The ambient pop of a catcher’s mitt greets you before you see the interior of the Lab. Inside the unmarked door on St. Nicholas Avenue in Harlem, past the canvas tarp blacking out the windows and around the ladder serving as a makeshift camera stand, awaits an 80-foot-long pitching mecca where the outside world quickly disappears.

The hurried passers-by might think this place amiss, but the former shoe store two blocks from the Apollo Theater and beneath a Chuck E. Cheese’s feels just right to the ballplayers who trek uptown to hone their craft.

On a Wednesday in January, that group included Adam Ottavino, the facility’s gatekeeper, host and a major league reliever for the past seven seasons; four minor league pitchers; and one Baruch College catcher. Ottavino’s father, John, an actor based in Brooklyn, is also there.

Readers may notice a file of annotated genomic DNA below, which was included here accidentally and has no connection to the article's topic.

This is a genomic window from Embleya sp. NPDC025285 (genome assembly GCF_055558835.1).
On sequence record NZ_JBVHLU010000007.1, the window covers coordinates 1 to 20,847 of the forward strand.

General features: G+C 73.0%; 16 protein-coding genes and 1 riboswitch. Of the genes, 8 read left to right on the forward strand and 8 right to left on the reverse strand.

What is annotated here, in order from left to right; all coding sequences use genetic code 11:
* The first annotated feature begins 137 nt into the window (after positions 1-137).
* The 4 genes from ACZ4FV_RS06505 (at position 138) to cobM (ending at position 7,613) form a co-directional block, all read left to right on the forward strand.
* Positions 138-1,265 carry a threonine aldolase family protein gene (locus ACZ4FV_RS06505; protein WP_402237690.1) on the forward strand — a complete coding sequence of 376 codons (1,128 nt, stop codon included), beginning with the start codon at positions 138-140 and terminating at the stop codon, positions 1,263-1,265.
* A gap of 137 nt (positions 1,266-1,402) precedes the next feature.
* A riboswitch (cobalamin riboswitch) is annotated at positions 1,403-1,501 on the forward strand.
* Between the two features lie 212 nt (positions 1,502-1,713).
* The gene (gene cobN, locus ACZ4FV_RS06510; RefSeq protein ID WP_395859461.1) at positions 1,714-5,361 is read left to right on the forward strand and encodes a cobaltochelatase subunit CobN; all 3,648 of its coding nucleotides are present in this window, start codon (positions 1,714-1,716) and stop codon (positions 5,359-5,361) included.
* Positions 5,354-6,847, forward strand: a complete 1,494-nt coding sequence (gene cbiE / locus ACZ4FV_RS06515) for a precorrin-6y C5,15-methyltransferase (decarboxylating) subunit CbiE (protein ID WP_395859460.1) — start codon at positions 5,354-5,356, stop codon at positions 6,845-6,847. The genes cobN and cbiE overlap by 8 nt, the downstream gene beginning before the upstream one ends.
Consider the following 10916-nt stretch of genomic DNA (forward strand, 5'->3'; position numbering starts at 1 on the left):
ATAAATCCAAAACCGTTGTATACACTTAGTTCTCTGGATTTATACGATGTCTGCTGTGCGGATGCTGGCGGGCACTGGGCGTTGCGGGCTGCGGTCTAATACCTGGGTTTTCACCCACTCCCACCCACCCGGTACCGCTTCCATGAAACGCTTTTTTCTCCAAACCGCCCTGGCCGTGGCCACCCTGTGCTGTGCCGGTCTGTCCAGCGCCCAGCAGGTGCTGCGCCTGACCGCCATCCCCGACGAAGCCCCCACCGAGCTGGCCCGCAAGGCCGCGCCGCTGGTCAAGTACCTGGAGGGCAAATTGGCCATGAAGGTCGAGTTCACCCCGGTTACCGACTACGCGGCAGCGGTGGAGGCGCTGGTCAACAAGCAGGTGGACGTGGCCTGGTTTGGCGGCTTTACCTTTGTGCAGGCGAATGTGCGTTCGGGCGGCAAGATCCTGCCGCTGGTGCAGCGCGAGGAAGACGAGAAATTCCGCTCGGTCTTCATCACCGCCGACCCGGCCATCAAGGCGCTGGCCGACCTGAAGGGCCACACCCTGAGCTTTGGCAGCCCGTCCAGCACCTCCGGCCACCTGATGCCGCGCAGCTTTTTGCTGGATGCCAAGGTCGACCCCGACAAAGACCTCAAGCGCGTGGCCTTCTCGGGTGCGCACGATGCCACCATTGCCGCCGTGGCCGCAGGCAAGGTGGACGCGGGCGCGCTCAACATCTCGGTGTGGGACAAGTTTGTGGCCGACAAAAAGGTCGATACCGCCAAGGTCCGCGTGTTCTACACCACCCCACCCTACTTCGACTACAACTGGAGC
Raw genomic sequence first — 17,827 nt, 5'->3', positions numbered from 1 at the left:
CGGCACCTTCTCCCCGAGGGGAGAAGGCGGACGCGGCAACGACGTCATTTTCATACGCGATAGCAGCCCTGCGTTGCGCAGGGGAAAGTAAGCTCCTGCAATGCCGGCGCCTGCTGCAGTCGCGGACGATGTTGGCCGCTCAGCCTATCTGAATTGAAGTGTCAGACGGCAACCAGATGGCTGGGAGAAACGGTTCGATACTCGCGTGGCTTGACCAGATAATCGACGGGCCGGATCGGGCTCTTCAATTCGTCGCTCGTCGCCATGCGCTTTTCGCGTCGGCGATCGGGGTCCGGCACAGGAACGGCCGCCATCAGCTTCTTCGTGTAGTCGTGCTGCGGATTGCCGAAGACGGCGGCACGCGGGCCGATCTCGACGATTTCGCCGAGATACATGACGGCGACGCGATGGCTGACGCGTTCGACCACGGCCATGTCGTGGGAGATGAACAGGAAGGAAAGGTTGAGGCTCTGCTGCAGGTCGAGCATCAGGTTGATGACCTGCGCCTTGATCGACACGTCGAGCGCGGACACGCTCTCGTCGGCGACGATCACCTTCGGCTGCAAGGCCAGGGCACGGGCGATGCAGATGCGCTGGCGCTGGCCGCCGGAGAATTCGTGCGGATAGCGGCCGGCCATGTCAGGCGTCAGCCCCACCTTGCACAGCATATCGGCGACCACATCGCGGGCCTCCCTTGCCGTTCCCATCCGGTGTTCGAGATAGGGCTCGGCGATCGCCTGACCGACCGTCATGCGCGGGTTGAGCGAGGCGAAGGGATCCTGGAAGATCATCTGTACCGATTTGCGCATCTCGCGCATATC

“These guys are just a bunch of big kids,” said the older Ottavino, gesturing to the men aged 22 to 33. “I come in and clean the place once a week. If they can’t find something, I usually know where it is.”

On this day, that meant finding a misplaced blue lacrosse ball that his son uses for warm-up exercises. On any other Wednesday, Adam Ottavino would be throwing off the portable pitching mound, but on the eve of the day his life would change, there was a bit too much at stake.

“Something good might be happening soon,” a coy Ottavino told the five fellow ballplayers who hope to follow in his footsteps. “I can’t get injured today.”

The next day, Jan. 17, Ottavino, a 33-year-old right-hander from Park Slope, completed a three-year, $27 million contract with the Yankees.